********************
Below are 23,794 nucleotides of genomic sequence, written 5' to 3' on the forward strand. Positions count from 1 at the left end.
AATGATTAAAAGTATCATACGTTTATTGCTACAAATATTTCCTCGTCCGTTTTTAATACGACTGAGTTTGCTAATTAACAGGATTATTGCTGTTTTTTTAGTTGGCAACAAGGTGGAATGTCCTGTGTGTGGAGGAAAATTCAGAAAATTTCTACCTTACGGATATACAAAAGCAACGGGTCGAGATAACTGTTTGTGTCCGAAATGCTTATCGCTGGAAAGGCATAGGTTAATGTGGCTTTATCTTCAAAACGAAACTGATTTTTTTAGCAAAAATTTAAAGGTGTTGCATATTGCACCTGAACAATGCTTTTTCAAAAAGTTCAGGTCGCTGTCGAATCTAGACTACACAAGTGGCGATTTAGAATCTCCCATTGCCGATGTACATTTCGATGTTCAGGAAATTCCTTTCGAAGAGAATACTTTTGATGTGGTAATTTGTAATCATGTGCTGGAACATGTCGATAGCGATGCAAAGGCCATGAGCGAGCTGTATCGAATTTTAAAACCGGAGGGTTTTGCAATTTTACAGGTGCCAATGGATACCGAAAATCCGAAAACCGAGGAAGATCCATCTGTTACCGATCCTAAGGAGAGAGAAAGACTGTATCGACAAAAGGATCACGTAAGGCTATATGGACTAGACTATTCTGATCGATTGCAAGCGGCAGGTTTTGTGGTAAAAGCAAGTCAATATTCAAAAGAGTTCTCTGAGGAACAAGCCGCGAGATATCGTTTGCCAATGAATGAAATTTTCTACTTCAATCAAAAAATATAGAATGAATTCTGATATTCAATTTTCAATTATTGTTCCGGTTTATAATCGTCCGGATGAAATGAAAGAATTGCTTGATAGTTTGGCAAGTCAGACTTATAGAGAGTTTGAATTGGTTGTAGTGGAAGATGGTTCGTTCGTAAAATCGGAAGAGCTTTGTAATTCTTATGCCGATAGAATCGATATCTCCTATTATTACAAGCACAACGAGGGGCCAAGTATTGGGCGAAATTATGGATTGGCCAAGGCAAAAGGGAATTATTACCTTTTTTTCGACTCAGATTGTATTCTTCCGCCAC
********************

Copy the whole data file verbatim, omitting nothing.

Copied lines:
Below are 23,794 nucleotides of genomic sequence, written 5' to 3' on the forward strand. Positions count from 1 at the left end.
AATGATTAAAAGTATCATACGTTTATTGCTACAAATATTTCCTCGTCCGTTTTTAATACGACTGAGTTTGCTAATTAACAGGATTATTGCTGTTTTTTTAGTTGGCAACAAGGTGGAATGTCCTGTGTGTGGAGGAAAATTCAGAAAATTTCTACCTTACGGATATACAAAAGCAACGGGTCGAGATAACTGTTTGTGTCCGAAATGCTTATCGCTGGAAAGGCATAGGTTAATGTGGCTTTATCTTCAAAACGAAACTGATTTTTTTAGCAAAAATTTAAAGGTGTTGCATATTGCACCTGAACAATGCTTTTTCAAAAAGTTCAGGTCGCTGTCGAATCTAGACTACACAAGTGGCGATTTAGAATCTCCCATTGCCGATGTACATTTCGATGTTCAGGAAATTCCTTTCGAAGAGAATACTTTTGATGTGGTAATTTGTAATCATGTGCTGGAACATGTCGATAGCGATGCAAAGGCCATGAGCGAGCTGTATCGAATTTTAAAACCGGAGGGTTTTGCAATTTTACAGGTGCCAATGGATACCGAAAATCCGAAAACCGAGGAAGATCCATCTGTTACCGATCCTAAGGAGAGAGAAAGACTGTATCGACAAAAGGATCACGTAAGGCTATATGGACTAGACTATTCTGATCGATTGCAAGCGGCAGGTTTTGTGGTAAAAGCAAGTCAATATTCAAAAGAGTTCTCTGAGGAACAAGCCGCGAGATATCGTTTGCCAATGAATGAAATTTTCTACTTCAATCAAAAAATATAGAATGAATTCTGATATTCAATTTTCAATTATTGTTCCGGTTTATAATCGTCCGGATGAAATGAAAGAATTGCTTGATAGTTTGGCAAGTCAGACTTATAGAGAGTTTGAATTGGTTGTAGTGGAAGATGGTTCGTTCGTAAAATCGGAAGAGCTTTGTAATTCTTATGCCGATAGAATCGATATCTCCTATTATTACAAGCACAACGAGGGGCCAAGTATTGGGCGAAATTATGGATTGGCCAAGGCAAAAGGGAATTATTACCTTTTTTTCGACTCAGATTGTATTCTTCCGCCAC